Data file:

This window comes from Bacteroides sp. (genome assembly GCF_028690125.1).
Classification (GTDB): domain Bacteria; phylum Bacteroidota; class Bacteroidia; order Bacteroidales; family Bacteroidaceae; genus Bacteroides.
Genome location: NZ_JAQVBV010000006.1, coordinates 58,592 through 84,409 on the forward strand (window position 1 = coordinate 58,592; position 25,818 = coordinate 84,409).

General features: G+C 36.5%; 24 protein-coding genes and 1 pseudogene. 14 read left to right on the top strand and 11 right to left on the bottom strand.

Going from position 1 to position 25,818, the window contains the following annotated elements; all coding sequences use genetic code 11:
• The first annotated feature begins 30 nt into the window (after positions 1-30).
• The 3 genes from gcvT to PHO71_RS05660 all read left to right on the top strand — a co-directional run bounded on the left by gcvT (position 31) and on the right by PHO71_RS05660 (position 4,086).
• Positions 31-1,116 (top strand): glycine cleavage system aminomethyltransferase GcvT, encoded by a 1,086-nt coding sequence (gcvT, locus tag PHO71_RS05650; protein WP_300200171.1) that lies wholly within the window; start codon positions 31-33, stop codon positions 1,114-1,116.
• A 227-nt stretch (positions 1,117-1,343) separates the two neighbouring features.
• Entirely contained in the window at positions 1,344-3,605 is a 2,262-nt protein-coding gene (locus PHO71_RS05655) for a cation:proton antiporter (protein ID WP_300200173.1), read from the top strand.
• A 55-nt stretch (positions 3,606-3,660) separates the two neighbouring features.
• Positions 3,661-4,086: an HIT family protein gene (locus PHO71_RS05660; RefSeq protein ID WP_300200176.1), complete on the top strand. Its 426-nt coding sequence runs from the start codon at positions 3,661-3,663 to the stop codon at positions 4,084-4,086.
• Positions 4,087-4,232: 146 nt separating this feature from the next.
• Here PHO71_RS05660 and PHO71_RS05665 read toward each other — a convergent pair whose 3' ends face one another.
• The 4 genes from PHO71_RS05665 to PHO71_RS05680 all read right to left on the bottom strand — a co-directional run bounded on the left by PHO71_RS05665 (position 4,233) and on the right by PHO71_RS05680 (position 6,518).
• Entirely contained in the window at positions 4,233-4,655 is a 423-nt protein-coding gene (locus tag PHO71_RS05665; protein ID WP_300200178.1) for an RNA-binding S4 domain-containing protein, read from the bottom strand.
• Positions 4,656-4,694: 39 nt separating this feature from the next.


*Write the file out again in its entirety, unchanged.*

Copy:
This window comes from Bacteroides sp. (genome assembly GCF_028690125.1).
Classification (GTDB): domain Bacteria; phylum Bacteroidota; class Bacteroidia; order Bacteroidales; family Bacteroidaceae; genus Bacteroides.
Genome location: NZ_JAQVBV010000006.1, coordinates 58,592 through 84,409 on the forward strand (window position 1 = coordinate 58,592; position 25,818 = coordinate 84,409).

General features: G+C 36.5%; 24 protein-coding genes and 1 pseudogene. 14 read left to right on the top strand and 11 right to left on the bottom strand.

Going from position 1 to position 25,818, the window contains the following annotated elements; all coding sequences use genetic code 11:
• The first annotated feature begins 30 nt into the window (after positions 1-30).
• The 3 genes from gcvT to PHO71_RS05660 all read left to right on the top strand — a co-directional run bounded on the left by gcvT (position 31) and on the right by PHO71_RS05660 (position 4,086).
• Positions 31-1,116 (top strand): glycine cleavage system aminomethyltransferase GcvT, encoded by a 1,086-nt coding sequence (gcvT, locus tag PHO71_RS05650; protein WP_300200171.1) that lies wholly within the window; start codon positions 31-33, stop codon positions 1,114-1,116.
• A 227-nt stretch (positions 1,117-1,343) separates the two neighbouring features.
• Entirely contained in the window at positions 1,344-3,605 is a 2,262-nt protein-coding gene (locus PHO71_RS05655) for a cation:proton antiporter (protein ID WP_300200173.1), read from the top strand.
• A 55-nt stretch (positions 3,606-3,660) separates the two neighbouring features.
• Positions 3,661-4,086: an HIT family protein gene (locus PHO71_RS05660; RefSeq protein ID WP_300200176.1), complete on the top strand. Its 426-nt coding sequence runs from the start codon at positions 3,661-3,663 to the stop codon at positions 4,084-4,086.
• Positions 4,087-4,232: 146 nt separating this feature from the next.
• Here PHO71_RS05660 and PHO71_RS05665 read toward each other — a convergent pair whose 3' ends face one another.
• The 4 genes from PHO71_RS05665 to PHO71_RS05680 all read right to left on the bottom strand — a co-directional run bounded on the left by PHO71_RS05665 (position 4,233) and on the right by PHO71_RS05680 (position 6,518).
• Entirely contained in the window at positions 4,233-4,655 is a 423-nt protein-coding gene (locus tag PHO71_RS05665; protein ID WP_300200178.1) for an RNA-binding S4 domain-containing protein, read from the bottom strand.
• Positions 4,656-4,694: 39 nt separating this feature from the next.